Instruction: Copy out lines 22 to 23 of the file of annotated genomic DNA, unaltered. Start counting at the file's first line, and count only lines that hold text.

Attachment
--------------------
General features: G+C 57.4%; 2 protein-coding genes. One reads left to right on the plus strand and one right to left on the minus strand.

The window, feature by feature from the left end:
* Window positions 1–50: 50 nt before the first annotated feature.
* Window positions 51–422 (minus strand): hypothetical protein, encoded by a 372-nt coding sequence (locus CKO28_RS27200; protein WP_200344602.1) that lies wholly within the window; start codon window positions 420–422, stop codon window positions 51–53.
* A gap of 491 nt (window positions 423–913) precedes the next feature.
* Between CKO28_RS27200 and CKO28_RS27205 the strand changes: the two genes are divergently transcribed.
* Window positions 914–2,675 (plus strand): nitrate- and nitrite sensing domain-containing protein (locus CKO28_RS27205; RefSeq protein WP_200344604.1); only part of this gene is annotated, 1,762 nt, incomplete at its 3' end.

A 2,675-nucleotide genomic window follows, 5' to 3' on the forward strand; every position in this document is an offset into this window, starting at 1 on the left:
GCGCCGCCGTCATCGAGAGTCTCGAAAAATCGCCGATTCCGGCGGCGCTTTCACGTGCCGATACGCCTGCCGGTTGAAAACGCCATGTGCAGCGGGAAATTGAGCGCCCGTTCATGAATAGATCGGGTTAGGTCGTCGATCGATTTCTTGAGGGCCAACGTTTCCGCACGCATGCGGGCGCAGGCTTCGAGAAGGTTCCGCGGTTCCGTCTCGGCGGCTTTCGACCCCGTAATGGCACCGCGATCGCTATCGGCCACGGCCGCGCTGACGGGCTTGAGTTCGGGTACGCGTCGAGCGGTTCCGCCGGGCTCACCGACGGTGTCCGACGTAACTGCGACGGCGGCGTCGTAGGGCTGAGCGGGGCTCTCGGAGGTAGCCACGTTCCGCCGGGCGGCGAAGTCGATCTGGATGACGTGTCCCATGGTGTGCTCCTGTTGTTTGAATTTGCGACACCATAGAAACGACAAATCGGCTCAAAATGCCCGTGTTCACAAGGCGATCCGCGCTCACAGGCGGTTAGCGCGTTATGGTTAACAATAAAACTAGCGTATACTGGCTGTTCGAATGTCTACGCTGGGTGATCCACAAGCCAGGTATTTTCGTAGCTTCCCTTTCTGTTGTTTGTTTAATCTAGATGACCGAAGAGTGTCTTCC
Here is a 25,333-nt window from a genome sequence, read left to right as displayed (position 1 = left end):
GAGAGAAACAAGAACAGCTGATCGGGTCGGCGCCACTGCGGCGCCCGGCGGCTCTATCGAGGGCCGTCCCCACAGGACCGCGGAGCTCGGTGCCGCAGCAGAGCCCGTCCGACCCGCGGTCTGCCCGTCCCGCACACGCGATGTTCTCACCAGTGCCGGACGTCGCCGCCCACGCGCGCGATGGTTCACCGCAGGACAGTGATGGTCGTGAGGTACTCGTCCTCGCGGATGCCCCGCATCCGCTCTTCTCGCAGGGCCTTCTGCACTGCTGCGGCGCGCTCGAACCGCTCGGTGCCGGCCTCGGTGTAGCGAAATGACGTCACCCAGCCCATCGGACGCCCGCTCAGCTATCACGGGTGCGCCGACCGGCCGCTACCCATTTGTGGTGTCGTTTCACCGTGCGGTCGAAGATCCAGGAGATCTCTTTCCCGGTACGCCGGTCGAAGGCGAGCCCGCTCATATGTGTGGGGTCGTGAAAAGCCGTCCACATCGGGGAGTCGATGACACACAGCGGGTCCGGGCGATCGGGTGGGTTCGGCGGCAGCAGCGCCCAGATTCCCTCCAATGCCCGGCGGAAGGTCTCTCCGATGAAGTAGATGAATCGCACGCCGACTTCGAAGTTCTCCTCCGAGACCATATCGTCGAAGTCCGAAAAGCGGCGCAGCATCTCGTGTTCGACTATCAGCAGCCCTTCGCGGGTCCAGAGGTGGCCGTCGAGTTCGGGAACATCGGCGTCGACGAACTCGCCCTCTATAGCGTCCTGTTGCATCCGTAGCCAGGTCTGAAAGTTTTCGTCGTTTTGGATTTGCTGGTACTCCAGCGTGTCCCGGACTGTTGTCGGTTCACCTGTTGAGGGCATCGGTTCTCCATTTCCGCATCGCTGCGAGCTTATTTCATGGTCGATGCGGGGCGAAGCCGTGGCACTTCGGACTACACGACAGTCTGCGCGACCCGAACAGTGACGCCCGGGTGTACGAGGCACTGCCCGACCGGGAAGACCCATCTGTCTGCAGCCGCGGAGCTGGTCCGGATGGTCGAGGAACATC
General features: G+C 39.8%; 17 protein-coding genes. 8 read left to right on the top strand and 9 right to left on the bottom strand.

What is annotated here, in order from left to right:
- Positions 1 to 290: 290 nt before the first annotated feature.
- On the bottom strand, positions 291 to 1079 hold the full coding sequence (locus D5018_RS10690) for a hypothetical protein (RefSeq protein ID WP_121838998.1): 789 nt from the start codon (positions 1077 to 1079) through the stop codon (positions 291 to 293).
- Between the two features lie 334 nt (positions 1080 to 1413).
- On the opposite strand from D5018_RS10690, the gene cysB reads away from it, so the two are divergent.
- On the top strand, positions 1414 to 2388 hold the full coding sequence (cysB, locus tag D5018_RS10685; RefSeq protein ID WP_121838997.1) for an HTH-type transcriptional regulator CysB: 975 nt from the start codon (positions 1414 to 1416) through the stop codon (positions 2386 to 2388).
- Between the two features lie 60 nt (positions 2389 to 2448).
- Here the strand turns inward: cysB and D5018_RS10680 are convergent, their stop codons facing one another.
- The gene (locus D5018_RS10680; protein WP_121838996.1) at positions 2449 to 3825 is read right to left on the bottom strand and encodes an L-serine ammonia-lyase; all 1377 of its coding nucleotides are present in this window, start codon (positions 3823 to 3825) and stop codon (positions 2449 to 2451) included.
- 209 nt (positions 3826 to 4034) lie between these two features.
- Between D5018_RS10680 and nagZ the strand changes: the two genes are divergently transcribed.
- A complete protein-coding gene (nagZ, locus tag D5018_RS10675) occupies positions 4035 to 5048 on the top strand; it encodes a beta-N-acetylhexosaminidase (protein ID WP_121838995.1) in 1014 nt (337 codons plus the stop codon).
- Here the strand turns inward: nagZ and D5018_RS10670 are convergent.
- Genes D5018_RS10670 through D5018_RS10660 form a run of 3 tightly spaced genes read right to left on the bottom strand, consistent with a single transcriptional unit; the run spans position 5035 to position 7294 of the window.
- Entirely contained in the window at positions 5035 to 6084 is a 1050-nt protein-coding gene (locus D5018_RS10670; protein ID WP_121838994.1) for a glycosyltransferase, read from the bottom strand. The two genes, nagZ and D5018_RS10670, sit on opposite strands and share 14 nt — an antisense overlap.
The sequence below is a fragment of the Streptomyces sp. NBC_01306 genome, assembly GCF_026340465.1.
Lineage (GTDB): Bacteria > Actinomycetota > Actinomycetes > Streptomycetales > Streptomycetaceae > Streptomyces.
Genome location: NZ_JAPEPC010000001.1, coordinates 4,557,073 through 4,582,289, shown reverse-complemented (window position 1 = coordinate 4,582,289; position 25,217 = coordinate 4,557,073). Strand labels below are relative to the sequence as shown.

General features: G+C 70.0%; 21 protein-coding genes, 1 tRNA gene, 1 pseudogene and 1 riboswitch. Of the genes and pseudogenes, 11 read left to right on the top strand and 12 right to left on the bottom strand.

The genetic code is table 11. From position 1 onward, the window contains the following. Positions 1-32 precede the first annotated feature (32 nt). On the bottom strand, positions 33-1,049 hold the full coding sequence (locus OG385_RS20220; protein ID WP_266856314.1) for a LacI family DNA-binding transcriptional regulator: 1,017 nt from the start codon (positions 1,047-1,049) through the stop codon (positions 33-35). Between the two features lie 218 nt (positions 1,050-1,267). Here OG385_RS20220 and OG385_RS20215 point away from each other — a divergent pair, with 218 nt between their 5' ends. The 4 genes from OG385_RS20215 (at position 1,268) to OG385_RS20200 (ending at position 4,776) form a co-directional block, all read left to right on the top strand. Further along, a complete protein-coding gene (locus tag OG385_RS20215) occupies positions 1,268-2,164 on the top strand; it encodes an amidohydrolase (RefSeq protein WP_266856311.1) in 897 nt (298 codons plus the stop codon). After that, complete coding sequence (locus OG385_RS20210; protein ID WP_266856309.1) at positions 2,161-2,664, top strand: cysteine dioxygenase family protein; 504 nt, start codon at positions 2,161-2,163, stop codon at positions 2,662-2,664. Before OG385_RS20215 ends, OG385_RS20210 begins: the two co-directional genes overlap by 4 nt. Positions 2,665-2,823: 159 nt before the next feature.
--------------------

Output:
- 209 nt (positions 3826 to 4034) lie between these two features.
- Between D5018_RS10680 and nagZ the strand changes: the two genes are divergently transcribed.